The Commission introduced pertinent provisions of its contract with Lombard, which are as follows:
"GC-22. Changes in the Work
a. The Owner may make changes in the work of the Contractor by making alterations therein, or by making additions thereto, or by making deductions or omissions therefrom without invalidating the Contract, and without releasing or relieving the Contractor from any guarantee given by him pursuant to the Contract provisions, and without affecting the validity of the guarantee or performance bond, and without relieving or releasing the surety or sureties of said bond. All such work shall be executed under the conditions of the original contract. The Contractor shall submit to Architects `As Built' or revised drawings clearly showing the revised work, all as required by Section 1-7 of the Technical Specifications.
GC-24. Delays and Extensions of Time
b. If the Contractor be delayed at any time in the progress of the work by any act or omission of the Owner or the Architects, or of any employee of either, or by any other contractor employed by the Owner, or by changes ordered in the work, or by strikes, lockouts, fire, unusual delay in transportation, unavoidable casualties, or any causes beyond the Contractor's control which would not reasonably be expected to occur in connection with or during performance of the work, or by delay authorized by the Architects pending a decision, or by any cause which the architects and Owner shall decide to justify the delay, the time of completion shall be extended for such reasonable time as the Architects and Owner may decide.
* * * d. It is further expressly understood and agreed that the Contractor shall not be entitled to any damages or compensation, or be reimbursed for any losses, on account of any delay or delays resulting from any of the aforesaid causes or any other cause whatsoever."
Further, the Commission points out that the contract sets forth the method to be used in determining the amounts of additional compensation to be paid Lombard on account of changes in the work. The payment formula allowed Lombard or the subcontractor performing the work to receive payment for labor and materials, plus 10 percent for overhead and 10 percent for profit. With respect to work performed by its subcontractors, Lombard, as the general contractor, received an additional 10 percent for overhead and profit.
Lombard was granted a time extension of 104 days and 112 days for the "A" and "B" buildings respectively and was paid an additional sum of $2,122,767.70 This action was filed to recover the sum of $1,336,082.58 on account of delay damages. *fn1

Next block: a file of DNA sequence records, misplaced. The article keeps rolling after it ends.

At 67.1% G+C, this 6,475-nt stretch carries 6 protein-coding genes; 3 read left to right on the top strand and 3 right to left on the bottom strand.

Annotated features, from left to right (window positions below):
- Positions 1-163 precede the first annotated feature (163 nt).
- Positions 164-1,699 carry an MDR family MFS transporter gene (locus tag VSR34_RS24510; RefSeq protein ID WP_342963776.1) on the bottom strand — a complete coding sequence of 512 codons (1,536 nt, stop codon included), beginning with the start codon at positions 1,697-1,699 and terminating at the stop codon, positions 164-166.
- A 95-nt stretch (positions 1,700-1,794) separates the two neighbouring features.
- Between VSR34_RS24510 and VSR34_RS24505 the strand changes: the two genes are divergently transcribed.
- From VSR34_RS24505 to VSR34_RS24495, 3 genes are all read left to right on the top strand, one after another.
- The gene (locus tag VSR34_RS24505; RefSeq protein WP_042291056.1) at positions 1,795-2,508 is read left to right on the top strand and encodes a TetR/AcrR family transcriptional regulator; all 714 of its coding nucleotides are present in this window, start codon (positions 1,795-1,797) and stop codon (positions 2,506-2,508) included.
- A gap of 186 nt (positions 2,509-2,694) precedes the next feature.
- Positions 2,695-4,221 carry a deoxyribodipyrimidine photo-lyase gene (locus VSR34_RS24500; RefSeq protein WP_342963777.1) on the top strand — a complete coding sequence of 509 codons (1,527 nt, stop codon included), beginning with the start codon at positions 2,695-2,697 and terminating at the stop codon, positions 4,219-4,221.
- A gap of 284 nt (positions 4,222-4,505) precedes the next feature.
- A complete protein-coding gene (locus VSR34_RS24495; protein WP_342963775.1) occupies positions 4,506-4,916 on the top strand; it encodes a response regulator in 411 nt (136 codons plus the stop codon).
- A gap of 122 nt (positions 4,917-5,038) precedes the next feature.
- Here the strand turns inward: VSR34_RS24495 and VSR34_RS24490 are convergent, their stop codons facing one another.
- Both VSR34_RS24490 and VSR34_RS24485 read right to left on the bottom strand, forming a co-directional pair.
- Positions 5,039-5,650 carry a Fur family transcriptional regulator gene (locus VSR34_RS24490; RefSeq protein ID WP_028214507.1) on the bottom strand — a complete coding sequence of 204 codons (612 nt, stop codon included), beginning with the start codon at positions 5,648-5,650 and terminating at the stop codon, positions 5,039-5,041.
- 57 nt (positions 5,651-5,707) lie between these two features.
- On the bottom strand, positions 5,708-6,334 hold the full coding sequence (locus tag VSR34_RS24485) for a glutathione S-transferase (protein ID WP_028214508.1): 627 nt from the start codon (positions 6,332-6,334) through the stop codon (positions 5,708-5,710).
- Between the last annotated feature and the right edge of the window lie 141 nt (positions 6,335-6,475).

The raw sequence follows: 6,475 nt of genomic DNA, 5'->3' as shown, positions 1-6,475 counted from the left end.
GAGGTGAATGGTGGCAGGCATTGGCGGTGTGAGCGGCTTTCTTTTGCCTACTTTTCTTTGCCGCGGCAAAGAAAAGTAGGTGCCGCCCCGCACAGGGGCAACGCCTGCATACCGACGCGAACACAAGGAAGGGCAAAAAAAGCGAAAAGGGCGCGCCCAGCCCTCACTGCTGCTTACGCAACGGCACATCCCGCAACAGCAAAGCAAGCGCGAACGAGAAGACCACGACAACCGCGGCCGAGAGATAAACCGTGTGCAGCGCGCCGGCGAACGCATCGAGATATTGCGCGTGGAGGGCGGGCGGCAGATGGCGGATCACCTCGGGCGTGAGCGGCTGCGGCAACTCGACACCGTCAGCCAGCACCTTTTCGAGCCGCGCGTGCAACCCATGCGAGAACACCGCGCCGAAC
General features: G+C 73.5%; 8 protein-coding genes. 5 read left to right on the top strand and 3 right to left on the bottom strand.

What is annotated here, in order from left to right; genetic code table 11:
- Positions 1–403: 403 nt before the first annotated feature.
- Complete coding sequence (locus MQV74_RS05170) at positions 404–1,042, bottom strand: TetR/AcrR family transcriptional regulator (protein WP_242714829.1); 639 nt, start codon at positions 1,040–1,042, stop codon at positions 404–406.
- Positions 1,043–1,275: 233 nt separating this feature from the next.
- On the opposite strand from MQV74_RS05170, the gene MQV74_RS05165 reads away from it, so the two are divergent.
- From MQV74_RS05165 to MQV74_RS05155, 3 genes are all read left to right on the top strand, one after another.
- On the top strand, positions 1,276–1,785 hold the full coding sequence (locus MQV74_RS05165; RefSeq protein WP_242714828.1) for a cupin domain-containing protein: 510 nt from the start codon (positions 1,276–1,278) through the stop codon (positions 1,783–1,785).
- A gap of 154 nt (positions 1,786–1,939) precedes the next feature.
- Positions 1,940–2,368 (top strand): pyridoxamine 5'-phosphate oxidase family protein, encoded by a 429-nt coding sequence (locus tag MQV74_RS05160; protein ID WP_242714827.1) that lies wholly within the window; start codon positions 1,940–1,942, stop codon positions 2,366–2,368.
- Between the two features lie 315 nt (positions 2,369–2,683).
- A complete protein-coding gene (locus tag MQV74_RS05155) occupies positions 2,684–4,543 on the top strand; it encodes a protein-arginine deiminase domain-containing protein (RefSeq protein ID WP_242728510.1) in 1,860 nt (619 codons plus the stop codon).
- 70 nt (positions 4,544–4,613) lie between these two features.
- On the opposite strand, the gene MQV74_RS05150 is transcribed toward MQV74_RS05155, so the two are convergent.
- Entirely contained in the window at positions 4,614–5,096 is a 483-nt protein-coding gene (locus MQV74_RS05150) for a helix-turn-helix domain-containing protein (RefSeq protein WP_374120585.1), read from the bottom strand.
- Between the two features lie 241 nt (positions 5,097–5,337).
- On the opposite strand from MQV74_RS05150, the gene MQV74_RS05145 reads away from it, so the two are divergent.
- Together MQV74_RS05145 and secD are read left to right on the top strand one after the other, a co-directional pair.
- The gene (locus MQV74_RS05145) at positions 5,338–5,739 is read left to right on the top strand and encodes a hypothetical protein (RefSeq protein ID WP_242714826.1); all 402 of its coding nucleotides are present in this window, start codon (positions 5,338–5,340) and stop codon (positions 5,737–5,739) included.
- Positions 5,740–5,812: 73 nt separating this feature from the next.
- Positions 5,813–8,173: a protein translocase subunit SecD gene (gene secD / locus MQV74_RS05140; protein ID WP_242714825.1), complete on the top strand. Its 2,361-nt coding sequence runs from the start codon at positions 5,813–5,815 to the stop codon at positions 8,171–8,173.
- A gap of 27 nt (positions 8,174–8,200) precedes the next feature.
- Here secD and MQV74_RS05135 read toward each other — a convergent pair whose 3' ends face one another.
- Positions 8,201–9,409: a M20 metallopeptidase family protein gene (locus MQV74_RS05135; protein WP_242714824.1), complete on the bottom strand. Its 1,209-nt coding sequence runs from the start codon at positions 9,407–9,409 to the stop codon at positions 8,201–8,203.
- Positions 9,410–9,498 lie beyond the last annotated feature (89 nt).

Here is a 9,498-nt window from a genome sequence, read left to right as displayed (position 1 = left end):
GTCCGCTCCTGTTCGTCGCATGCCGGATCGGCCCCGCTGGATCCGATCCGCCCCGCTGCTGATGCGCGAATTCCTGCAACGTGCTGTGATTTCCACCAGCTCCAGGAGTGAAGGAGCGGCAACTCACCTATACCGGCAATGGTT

Lombard initially argues that the Commission advertised for bids knowing its construction plans were incomplete and later made material changes in the plans and specifications.
In Mohr v. City of Chicago (1904), 114 Ill. App. 283, aff'd (1905), 216 Ill. 320, 74 N.E. 1056, the appellate court there stated that "The law clearly contemplates that before bids are advertised for, the city should determine just what work was to be done and the kind, character and quality of materials to be used therein, and should prepare a plan or profile of the work, with specifications so definite and sufficiently detailed that anyone experienced in such matters would be able to determine therefrom the particular work to be done in all its details * * *." (114 Ill. App. 283, 289.) Further, Illinois law supports the view that one who contracts to provide labor and materials for a construction project with the reasonable expectation that it will be done within a particular period, and who is thereafter delayed through no fault of his own, but by virtue of the other contracting party, will be entitled to recover for any consequential damages. (J.F. Edwards Construction v. Illinois State Toll Highway Authority (1975), 34 Ill. App.3d 929, 931, 340 N.E.2d 572; Annot., 16 A.L.R. 3d 1252 (1967).) However, potential loss from delay is inherent in any construction project. (McDaniel v. Ashton-Mardian Co. (9th Cir. 1966), 357 F.2d 511, 517; Edwards Construction.) And if the contract expressly provides for delay or if the right of recovery is expressly limited or precluded, then these provisions will control. (Edwards Construction.) All of the language in a written contract is deemed applicable to both parties. (Consumers Construction Co. v. County of Cook (1971), 1 Ill. App.3d 1087, 275 N.E.2d 696.) Where material delays in the completion of a public works contract arise without fault or culpability of the contractor, he has an action against the owner for such damages as reasonably and proximately resulted from the delays, subject to applicable provisions of the contract. (Underground Construction Co. v. Sanitary District (1937), 367 Ill. 360, 11 N.E.2d 361.) The amount of damages, if any, that is recoverable, must be fixed with due regard for contract provisions. Consumers Construction Co.